The Arctic Report Card for 2018 notes that this provides powerful evidence for the intensification of the Arctic hydrologic cycle
Water formed from thawing ice in the frozen rivers that drain into the Arctic Ocean has increased over the past few years, a new report has said.
The annual Arctic Report Card has been issued since 2006 by the National Oceanic and Atmospheric Administration (NOAA), a premier scientific agency under the United States Department of Commerce. It is a peer-reviewed source for environmental information on the current state of different components of the Arctic environmental system relative to historical records.
The report has noted that in 2018, combined summer/autumn discharge between July 15 and September 30 for the eight largest Arctic rivers was 20 per cent more than 1980-89, the first decade with discharge measurements for all eight rivers.
The report also notes that if data for 2018, 2017, 2016 and 2015 is compared against the baseline (1980-89), it shows that “Arctic river discharge continues to march upwards, providing powerful evidence for the intensification of the Arctic hydrologic cycle”.
The term “hydrologic cycle” describes the continuous movement of water on, above and below the surface of the Earth. As part of the cycle, water moves from one water body to another, such as from river to ocean, or from the ocean to the atmosphere, and from there back to the rivers, lakes and other water bodies by the physical processes of evaporation, condensation, precipitation, infiltration, surface runoff, and subsurface flow.
“It is definitely a sign of global warming. Because of climate change, more and more glaciers are melting all over the world, including the ones that feed these Arctic rivers. Consequently, due to more glacial melt, the river runoff is changing,” M Ravichandran, director of India’s National Centre for Polar and Ocean Research, Goa, told Down To Earth.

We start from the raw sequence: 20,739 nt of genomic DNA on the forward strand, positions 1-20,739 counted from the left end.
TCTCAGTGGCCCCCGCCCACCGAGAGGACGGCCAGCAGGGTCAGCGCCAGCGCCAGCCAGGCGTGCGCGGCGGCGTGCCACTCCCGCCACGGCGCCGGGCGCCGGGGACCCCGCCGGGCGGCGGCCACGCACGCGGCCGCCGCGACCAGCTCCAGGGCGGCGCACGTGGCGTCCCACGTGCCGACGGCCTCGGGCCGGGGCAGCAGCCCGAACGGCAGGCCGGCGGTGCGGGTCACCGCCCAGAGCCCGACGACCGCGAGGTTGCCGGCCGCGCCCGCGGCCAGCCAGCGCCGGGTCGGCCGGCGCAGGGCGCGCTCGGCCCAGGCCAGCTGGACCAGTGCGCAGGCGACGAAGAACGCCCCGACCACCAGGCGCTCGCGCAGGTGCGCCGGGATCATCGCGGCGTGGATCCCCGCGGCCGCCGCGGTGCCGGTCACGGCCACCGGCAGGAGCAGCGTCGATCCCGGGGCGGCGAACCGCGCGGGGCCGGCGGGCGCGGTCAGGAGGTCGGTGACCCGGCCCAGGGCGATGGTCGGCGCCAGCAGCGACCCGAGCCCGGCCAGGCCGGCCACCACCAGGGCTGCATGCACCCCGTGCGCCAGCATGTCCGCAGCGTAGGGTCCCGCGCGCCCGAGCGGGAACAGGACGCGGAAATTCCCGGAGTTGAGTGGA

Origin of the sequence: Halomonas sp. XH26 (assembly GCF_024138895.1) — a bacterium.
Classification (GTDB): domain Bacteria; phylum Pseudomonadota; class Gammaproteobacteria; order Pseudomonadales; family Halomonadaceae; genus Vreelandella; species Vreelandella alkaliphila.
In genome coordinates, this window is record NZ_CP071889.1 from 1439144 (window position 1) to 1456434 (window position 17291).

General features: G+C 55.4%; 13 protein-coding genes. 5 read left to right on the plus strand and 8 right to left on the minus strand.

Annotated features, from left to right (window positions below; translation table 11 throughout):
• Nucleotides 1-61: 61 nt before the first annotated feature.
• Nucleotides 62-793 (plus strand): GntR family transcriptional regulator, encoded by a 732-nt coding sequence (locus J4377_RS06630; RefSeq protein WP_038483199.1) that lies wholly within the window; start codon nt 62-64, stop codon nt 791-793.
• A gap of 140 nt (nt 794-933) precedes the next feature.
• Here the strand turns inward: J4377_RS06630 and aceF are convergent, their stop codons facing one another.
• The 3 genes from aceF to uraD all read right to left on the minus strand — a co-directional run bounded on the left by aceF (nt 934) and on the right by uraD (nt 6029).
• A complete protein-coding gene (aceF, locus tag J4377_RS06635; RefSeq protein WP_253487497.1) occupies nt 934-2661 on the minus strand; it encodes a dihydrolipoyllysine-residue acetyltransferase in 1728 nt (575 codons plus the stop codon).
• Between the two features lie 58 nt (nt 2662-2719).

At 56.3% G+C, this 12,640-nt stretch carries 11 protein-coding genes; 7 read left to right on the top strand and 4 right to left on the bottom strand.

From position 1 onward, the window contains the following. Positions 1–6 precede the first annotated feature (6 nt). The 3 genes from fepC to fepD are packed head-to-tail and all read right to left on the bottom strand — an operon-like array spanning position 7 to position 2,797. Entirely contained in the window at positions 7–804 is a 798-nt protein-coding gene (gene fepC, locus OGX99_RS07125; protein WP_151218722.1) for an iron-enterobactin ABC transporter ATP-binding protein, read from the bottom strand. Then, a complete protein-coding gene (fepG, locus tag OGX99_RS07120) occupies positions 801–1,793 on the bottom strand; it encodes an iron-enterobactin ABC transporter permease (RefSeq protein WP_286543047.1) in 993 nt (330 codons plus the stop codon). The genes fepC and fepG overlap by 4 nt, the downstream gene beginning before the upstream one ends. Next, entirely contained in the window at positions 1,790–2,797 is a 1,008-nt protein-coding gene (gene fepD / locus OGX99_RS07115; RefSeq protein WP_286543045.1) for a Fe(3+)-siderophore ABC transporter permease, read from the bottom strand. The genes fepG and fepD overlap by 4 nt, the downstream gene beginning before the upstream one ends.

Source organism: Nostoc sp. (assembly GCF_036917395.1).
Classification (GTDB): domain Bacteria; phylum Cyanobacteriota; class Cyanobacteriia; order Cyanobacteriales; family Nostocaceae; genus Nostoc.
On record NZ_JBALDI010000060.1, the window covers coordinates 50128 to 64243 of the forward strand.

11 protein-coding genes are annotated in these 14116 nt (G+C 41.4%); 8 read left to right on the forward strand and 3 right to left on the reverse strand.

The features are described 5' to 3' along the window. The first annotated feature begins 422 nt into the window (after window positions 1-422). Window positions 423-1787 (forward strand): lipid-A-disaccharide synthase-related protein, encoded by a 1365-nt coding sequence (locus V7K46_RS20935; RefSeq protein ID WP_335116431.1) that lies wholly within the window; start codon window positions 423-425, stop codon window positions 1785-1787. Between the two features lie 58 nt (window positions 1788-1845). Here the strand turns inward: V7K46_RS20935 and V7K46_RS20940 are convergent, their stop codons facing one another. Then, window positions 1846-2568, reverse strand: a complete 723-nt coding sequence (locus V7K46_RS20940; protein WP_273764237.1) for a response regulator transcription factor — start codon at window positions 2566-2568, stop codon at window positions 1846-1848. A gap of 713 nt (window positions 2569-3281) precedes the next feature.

The eight rivers that have been named in the Arctic Report Card include the Severnaya Divina, Pechora, Ob, Yenisey, Lena and Kolyma in the Russian Arctic, the Mackenzie in Canada and the Yukon in Alaska.
“Together, the watersheds of these eight rivers cover approximately two-thirds of the pan-Arctic drainage area and account for over 60 per cent of river water inputs to the Arctic Ocean,” the report says.
Last year, the combined discharge was 9 per cent greater than the average discharge for the period 1980-89. Values for 2016 and 2015 were 6 per cent and 11 per cent greater than the 1980-89 average.
So can anything be done to stop this from happening? “Climate change is unstoppable. The world will have to decide as to how we stop it in its tracks. For the moment though, the 8 countries of the Arctic Council are monitoring these changes,” says Ravichandran.
As to what effects this would have on the Arctic, he notes, “The major change would be that due to a rise in river discharge, Arctic Ocean levels would rise. This, in turn, could alter coastlines throughout the region, impacting wildlife and indigenous peoples.”
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